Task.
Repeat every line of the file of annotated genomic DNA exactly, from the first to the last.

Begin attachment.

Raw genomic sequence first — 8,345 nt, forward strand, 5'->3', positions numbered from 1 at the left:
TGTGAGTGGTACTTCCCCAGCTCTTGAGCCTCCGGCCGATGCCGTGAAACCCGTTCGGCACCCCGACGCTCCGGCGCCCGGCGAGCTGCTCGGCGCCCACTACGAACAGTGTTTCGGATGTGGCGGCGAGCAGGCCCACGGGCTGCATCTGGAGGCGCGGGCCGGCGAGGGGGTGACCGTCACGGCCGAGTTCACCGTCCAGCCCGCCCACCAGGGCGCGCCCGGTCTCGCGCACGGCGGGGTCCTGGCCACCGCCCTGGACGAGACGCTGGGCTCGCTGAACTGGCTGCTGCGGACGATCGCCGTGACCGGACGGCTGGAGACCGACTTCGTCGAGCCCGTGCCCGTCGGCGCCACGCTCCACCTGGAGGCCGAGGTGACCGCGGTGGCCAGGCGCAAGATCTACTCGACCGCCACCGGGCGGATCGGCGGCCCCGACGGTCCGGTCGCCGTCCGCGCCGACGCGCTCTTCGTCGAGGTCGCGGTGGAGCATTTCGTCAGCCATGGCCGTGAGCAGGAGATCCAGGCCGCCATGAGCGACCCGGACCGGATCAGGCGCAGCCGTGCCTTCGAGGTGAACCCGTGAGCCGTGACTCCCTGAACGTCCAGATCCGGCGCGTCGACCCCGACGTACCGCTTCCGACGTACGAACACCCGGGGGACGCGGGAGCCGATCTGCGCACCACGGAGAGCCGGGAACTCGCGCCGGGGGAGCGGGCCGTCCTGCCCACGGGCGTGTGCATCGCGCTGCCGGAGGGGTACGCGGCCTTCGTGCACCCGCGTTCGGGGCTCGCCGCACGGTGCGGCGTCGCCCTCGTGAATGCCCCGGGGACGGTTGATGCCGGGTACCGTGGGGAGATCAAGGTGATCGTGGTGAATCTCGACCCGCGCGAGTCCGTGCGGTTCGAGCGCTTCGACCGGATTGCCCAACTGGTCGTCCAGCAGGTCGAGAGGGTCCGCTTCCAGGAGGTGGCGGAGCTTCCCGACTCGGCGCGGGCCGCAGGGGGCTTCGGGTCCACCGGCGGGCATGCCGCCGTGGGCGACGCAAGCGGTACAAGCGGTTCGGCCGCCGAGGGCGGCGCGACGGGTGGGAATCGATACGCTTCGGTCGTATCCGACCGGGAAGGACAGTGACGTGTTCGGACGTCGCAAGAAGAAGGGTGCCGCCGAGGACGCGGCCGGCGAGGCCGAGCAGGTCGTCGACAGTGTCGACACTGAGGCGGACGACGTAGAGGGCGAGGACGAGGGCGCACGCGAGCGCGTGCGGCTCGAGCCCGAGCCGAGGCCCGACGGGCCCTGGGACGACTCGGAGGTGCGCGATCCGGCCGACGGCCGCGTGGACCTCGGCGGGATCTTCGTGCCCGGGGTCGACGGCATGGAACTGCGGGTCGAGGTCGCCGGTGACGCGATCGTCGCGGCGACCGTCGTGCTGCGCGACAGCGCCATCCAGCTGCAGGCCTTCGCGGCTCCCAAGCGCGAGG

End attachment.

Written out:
Raw genomic sequence first — 8,345 nt, forward strand, 5'->3', positions numbered from 1 at the left:
TGTGAGTGGTACTTCCCCAGCTCTTGAGCCTCCGGCCGATGCCGTGAAACCCGTTCGGCACCCCGACGCTCCGGCGCCCGGCGAGCTGCTCGGCGCCCACTACGAACAGTGTTTCGGATGTGGCGGCGAGCAGGCCCACGGGCTGCATCTGGAGGCGCGGGCCGGCGAGGGGGTGACCGTCACGGCCGAGTTCACCGTCCAGCCCGCCCACCAGGGCGCGCCCGGTCTCGCGCACGGCGGGGTCCTGGCCACCGCCCTGGACGAGACGCTGGGCTCGCTGAACTGGCTGCTGCGGACGATCGCCGTGACCGGACGGCTGGAGACCGACTTCGTCGAGCCCGTGCCCGTCGGCGCCACGCTCCACCTGGAGGCCGAGGTGACCGCGGTGGCCAGGCGCAAGATCTACTCGACCGCCACCGGGCGGATCGGCGGCCCCGACGGTCCGGTCGCCGTCCGCGCCGACGCGCTCTTCGTCGAGGTCGCGGTGGAGCATTTCGTCAGCCATGGCCGTGAGCAGGAGATCCAGGCCGCCATGAGCGACCCGGACCGGATCAGGCGCAGCCGTGCCTTCGAGGTGAACCCGTGAGCCGTGACTCCCTGAACGTCCAGATCCGGCGCGTCGACCCCGACGTACCGCTTCCGACGTACGAACACCCGGGGGACGCGGGAGCCGATCTGCGCACCACGGAGAGCCGGGAACTCGCGCCGGGGGAGCGGGCCGTCCTGCCCACGGGCGTGTGCATCGCGCTGCCGGAGGGGTACGCGGCCTTCGTGCACCCGCGTTCGGGGCTCGCCGCACGGTGCGGCGTCGCCCTCGTGAATGCCCCGGGGACGGTTGATGCCGGGTACCGTGGGGAGATCAAGGTGATCGTGGTGAATCTCGACCCGCGCGAGTCCGTGCGGTTCGAGCGCTTCGACCGGATTGCCCAACTGGTCGTCCAGCAGGTCGAGAGGGTCCGCTTCCAGGAGGTGGCGGAGCTTCCCGACTCGGCGCGGGCCGCAGGGGGCTTCGGGTCCACCGGCGGGCATGCCGCCGTGGGCGACGCAAGCGGTACAAGCGGTTCGGCCGCCGAGGGCGGCGCGACGGGTGGGAATCGATACGCTTCGGTCGTATCCGACCGGGAAGGACAGTGACGTGTTCGGACGTCGCAAGAAGAAGGGTGCCGCCGAGGACGCGGCCGGCGAGGCCGAGCAGGTCGTCGACAGTGTCGACACTGAGGCGGACGACGTAGAGGGCGAGGACGAGGGCGCACGCGAGCGCGTGCGGCTCGAGCCCGAGCCGAGGCCCGACGGGCCCTGGGACGACTCGGAGGTGCGCGATCCGGCCGACGGCCGCGTGGACCTCGGCGGGATCTTCGTGCCCGGGGTCGACGGCATGGAACTGCGGGTCGAGGTCGCCGGTGACGCGATCGTCGCGGCGACCGTCGTGCTGCGCGACAGCGCCATCCAGCTGCAGGCCTTCGCGGCTCCCAAGCGCGAGG